On the occasion of the 100th anniversary of the "Paläontologische Gesellschaft", we cordially invite you to participate in the 2012 Annual Meeting organised by the Museum für Naturkunde in Berlin.

The Centenary Meeting’s theme is Palaeontology in Society – 100 Years of the Paläontologische Gesellschaft, underscoring the relevance of palaeontology not only to science, but also to society and the public at large. The deep time perspective of the fossil record provides a unique baseline for current environmental concerns such as global climate change, loss of biodiversity, and the recovery from mass extinctions. Palaeontology also raises public awareness in addressing questions about the origin and the evolution of organisms, ourselves included. "Palaeontology in Society" also refers to the multidisciplinary and integrative nature of palaeontological research includ­ing organismic and molecular biology, geology, and geochemistry. Finally, "Palaeontology in Society" highlights the role of palaeontology in communicating authentic research, based on real fossils, to the general public.

This jubilee conference takes place under the auspices of the German Federal Minister of Education and Research, Prof. Dr. Annette Schavan. The meeting is dedicated to celebrating the past and, more importantly, to exchanging and developing new ideas and projects "in society" with your colleagues.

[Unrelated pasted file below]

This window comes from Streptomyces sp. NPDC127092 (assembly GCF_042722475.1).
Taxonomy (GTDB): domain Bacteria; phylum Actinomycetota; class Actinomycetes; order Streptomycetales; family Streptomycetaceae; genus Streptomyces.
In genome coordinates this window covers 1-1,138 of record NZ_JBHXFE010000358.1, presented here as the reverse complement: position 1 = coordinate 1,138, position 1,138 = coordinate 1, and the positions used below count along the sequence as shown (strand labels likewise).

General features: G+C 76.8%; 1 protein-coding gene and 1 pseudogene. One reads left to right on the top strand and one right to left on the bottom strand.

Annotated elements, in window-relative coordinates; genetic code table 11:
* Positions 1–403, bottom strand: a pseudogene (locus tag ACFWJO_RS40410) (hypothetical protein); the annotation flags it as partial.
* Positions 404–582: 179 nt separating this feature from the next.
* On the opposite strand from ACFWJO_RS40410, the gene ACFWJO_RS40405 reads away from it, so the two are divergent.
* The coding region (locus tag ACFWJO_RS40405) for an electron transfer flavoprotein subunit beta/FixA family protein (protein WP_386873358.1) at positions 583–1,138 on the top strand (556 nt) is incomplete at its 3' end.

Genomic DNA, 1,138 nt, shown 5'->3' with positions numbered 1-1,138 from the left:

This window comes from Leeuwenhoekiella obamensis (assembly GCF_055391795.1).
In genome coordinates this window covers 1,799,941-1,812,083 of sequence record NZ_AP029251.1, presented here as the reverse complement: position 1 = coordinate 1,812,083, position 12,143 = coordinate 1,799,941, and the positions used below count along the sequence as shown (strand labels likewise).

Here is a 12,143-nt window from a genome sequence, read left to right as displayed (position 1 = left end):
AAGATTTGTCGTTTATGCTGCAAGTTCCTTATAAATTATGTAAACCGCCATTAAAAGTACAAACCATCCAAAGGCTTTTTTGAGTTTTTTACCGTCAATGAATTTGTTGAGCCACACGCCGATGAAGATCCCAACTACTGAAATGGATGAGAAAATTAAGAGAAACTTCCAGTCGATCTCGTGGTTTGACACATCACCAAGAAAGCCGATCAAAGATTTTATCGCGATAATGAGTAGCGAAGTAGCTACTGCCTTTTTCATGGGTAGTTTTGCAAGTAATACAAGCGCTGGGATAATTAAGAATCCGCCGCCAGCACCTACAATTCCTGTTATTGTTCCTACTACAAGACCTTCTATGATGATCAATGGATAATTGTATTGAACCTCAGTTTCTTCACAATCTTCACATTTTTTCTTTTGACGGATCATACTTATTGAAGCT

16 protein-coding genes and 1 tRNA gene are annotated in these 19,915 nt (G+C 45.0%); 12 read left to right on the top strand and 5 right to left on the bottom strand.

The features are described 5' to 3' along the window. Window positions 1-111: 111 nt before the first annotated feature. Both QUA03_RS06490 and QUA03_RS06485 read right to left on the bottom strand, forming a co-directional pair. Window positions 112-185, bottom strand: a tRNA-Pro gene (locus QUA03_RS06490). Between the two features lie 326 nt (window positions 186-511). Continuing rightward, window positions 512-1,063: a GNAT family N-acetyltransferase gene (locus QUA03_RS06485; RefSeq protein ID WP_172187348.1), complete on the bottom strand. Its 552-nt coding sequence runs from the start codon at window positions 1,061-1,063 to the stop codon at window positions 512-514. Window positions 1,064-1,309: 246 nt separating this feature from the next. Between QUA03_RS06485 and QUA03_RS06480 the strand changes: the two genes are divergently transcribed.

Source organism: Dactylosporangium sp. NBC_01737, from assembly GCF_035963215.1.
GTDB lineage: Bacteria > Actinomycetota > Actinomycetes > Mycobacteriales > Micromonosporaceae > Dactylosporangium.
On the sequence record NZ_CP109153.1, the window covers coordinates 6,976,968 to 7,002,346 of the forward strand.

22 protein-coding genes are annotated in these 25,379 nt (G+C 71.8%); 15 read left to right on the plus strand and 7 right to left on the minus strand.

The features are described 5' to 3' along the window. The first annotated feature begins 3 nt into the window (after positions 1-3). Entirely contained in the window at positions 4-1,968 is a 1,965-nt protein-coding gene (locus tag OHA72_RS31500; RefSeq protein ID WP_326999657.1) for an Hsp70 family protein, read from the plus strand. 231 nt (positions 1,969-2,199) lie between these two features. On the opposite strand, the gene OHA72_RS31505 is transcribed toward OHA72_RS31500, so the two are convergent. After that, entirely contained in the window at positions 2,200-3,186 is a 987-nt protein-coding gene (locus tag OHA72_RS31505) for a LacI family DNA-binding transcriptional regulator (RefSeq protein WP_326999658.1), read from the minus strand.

Address of welcome by Annette Schavan, Federal Minister of Education and Research

Annette Schavan, Federal Minister of Education and Research

I congratulate the members of the Paläontologische Gesellschaft on its centennial anniversary! A century of the Paläontologische Gesellschaft is also a century of science history. During this time, not only has the science and its ‘lessons from the past‘ changed dramatically, but also its interconnections to society, economics and politics.

Palaeontology unquestionably is needed more than ever to answer urgent questions about our future: the insights from palaeontological research help us meet the great challenges of climate change and threats to biologic diversity.

To master these challenges, the best scientists worldwide must work together. The Paläontologische Gesellschaft has recognised the primacy of international cooperation since its founding, framing itself not just as a national society but as a research society for the entire German-speaking world. The Paläontologische Gesellschaft, via its journal, international meetings and its networks, has for a century contributed greatly to the internationalization of German palaeontology, and to the preservation of its high international standing.

Care for scientific collections is a fundamental requirement of top-tier research, establishes a historical legacy of prior work, and lays a foundation for future scientific endeavours. Accordingly, the Federal Ministry for Education and Research (BMBF) supports collections-based research in German museums. Together with individual German states, the BMBF has outlined a future development strategy for research museums, with a focus on ‘Sprache der Objekte’ (‘Messages from Objects’), and further opportunities for support.

The scientific competence of the Paläontologische Gesellschaft contributes to Germany’s ability to meet its environmental responsibilities. The Paläontologische Gesellschaft also provides this competence to international scientific networks. This work is essential for understanding the relationships between society and nature, and for the sustainable managment of our limited natural resources.

I wish the Paläontologische Gesellschaft and its members all the best and success for the future.

Federal Minister for Education and Research

Last update: 07.07.2014